Written by KATE SCOTT
Light-hearted conversations are an important part of workplace life – nobody wants to work in miserable silence. But at what point does ‘banter’ become a form of bullying, and is it damaging to workplace culture?
Communication between employees is generally to be encouraged, even if the conversation isn’t directly related to work. Jovial conversations can keep spirits up during the working day and are an important factor in keeping morale high – but staff should be clear where the lines are. An organisation’s own standards should be clearly communicated and part of the culture, setting the tone and ensuring everyone is aware of what is acceptable and unacceptable.
Employees should be mindful of their colleagues at all times, and remember that what one person may find funny, another might find offensive. Humour is fine as long as it doesn’t cross the line into other areas – for example bullying, sexism or racial abuse. Let’s also remember that there are lots of types of “banter” – and the wrong kind of “girl talk” can be equally as damaging.
Banter does have the potential to affect morale and performance when it is not considered funny by one or more employees. The law recognises that different organisations have different cultures and what may be acceptable for some may constitute harassment in others. A recent tribunal (Evans v Xactly Corporation Limited) found that an employee who was the target of banter was not discriminated against, because he was an active participant in the culture of banter, and the comments did not create an intimidating environment for him.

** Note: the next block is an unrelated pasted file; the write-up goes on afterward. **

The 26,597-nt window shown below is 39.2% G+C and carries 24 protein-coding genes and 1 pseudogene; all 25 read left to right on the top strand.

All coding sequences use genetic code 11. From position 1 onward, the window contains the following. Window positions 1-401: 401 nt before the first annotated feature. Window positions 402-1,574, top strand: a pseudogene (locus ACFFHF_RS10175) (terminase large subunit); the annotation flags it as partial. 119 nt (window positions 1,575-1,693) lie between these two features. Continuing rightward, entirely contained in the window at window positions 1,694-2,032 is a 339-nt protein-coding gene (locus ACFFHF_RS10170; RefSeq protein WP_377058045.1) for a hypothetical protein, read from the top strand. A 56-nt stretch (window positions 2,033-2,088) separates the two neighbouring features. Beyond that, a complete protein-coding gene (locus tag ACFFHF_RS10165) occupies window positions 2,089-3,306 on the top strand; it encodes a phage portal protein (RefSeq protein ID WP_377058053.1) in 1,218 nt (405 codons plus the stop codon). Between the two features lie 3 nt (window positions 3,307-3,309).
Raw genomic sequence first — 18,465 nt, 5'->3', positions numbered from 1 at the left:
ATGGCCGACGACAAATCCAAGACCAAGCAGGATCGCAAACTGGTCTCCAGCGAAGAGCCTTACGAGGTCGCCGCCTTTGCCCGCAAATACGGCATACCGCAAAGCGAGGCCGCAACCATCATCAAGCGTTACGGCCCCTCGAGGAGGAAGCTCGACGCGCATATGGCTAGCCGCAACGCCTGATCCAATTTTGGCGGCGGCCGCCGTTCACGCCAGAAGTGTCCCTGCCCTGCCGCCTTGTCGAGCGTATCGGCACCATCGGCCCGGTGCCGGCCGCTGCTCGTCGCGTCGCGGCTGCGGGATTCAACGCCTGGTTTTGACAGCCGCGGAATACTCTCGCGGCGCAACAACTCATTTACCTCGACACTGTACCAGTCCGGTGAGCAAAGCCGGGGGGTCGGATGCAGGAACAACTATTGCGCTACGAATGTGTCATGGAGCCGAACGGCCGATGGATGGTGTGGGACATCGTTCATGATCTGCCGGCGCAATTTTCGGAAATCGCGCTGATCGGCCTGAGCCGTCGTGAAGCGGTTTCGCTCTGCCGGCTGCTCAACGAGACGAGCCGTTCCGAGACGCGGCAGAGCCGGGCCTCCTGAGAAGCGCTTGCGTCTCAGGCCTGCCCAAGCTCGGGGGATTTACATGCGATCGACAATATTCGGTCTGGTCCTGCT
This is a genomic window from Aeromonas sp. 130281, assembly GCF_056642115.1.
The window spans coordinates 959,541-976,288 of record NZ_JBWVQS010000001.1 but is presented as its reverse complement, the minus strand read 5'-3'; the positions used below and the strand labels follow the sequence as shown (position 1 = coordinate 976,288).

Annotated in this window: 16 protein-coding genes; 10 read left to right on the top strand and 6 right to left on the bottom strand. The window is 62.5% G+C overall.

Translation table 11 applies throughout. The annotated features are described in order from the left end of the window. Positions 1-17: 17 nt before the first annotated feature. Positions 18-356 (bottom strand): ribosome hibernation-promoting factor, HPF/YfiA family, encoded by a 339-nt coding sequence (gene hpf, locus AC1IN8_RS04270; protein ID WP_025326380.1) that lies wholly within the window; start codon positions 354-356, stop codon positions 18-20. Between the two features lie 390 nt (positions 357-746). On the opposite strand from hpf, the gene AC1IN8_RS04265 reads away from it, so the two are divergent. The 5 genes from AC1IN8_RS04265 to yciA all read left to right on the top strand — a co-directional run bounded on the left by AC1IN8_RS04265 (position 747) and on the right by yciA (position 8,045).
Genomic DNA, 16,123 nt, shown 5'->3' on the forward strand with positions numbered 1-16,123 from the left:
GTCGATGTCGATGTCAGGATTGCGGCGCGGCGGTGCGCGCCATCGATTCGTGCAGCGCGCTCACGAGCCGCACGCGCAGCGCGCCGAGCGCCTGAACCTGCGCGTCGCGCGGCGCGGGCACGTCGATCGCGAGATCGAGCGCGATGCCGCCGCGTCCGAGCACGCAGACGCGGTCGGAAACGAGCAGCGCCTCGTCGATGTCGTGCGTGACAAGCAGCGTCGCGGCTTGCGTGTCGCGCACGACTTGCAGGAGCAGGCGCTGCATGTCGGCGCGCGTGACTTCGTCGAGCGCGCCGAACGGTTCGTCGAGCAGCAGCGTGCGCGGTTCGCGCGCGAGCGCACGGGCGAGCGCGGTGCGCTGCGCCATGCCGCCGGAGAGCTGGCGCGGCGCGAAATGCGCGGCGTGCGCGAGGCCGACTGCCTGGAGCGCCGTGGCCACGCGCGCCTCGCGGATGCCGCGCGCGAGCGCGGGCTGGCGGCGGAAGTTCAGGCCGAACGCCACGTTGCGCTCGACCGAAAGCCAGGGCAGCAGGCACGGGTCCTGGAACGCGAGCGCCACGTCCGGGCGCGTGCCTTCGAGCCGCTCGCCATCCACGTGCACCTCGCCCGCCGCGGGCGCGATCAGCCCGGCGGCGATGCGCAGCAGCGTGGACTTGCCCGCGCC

Managers should be especially aware of the dangers of getting involved in banter because this could make it difficult or impossible for an employee to raise their concerns. If in doubt, they should take a step back.
What can employers do to ensure banter does not get out of hand?
It is vitally important that issues are dealt with promptly – don’t wait for a pattern to emerge. An incident only needs to happen once for it to be considered harassment. Everyone has the right to decide what behaviour is acceptable to him or her and to have his or her feelings respected by others.
Employers and managers have a duty to protect their employees and should have regular training and an overview of employment law and the Equality Act, including a full briefing on the responsibilities of line managers with regards to bullying, harassment and discrimination. This training shouldn’t happen just once – it needs to be regularly refreshed.
We always recommend to our clients that they have a Dignity at Work Policy in the Employee Handbook which is accessible to all employees.